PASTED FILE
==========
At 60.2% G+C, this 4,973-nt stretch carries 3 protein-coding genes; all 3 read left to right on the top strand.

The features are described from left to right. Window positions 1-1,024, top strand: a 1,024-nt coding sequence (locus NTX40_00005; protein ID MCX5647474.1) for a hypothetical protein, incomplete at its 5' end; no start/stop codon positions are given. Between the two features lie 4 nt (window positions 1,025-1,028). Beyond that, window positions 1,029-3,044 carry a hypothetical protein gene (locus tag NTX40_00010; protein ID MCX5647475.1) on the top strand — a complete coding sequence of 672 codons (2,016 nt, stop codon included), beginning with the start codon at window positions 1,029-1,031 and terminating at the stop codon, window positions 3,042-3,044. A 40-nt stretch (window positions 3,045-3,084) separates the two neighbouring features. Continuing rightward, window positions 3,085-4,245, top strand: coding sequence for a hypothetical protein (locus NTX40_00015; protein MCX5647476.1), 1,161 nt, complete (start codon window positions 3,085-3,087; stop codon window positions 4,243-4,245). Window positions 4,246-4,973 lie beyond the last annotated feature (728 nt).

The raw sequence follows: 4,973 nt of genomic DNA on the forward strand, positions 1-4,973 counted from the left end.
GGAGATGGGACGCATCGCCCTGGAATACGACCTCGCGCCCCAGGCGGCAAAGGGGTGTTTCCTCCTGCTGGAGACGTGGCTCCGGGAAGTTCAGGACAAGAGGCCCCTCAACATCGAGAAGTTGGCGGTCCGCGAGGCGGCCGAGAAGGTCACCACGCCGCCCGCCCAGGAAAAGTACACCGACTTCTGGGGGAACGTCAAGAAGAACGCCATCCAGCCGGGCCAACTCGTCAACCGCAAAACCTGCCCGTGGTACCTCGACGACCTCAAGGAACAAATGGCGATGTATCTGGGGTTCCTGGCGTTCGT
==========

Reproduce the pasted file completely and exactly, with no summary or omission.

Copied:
At 60.2% G+C, this 4,973-nt stretch carries 3 protein-coding genes; all 3 read left to right on the top strand.

The features are described from left to right. Window positions 1-1,024, top strand: a 1,024-nt coding sequence (locus NTX40_00005; protein ID MCX5647474.1) for a hypothetical protein, incomplete at its 5' end; no start/stop codon positions are given. Between the two features lie 4 nt (window positions 1,025-1,028). Beyond that, window positions 1,029-3,044 carry a hypothetical protein gene (locus tag NTX40_00010; protein ID MCX5647475.1) on the top strand — a complete coding sequence of 672 codons (2,016 nt, stop codon included), beginning with the start codon at window positions 1,029-1,031 and terminating at the stop codon, window positions 3,042-3,044. A 40-nt stretch (window positions 3,045-3,084) separates the two neighbouring features. Continuing rightward, window positions 3,085-4,245, top strand: coding sequence for a hypothetical protein (locus NTX40_00015; protein MCX5647476.1), 1,161 nt, complete (start codon window positions 3,085-3,087; stop codon window positions 4,243-4,245). Window positions 4,246-4,973 lie beyond the last annotated feature (728 nt).

The raw sequence follows: 4,973 nt of genomic DNA on the forward strand, positions 1-4,973 counted from the left end.
GGAGATGGGACGCATCGCCCTGGAATACGACCTCGCGCCCCAGGCGGCAAAGGGGTGTTTCCTCCTGCTGGAGACGTGGCTCCGGGAAGTTCAGGACAAGAGGCCCCTCAACATCGAGAAGTTGGCGGTCCGCGAGGCGGCCGAGAAGGTCACCACGCCGCCCGCCCAGGAAAAGTACACCGACTTCTGGGGGAACGTCAAGAAGAACGCCATCCAGCCGGGCCAACTCGTCAACCGCAAAACCTGCCCGTGGTACCTCGACGACCTCAAGGAACAAATGGCGATGTATCTGGGGTTCCTGGCGTTCGT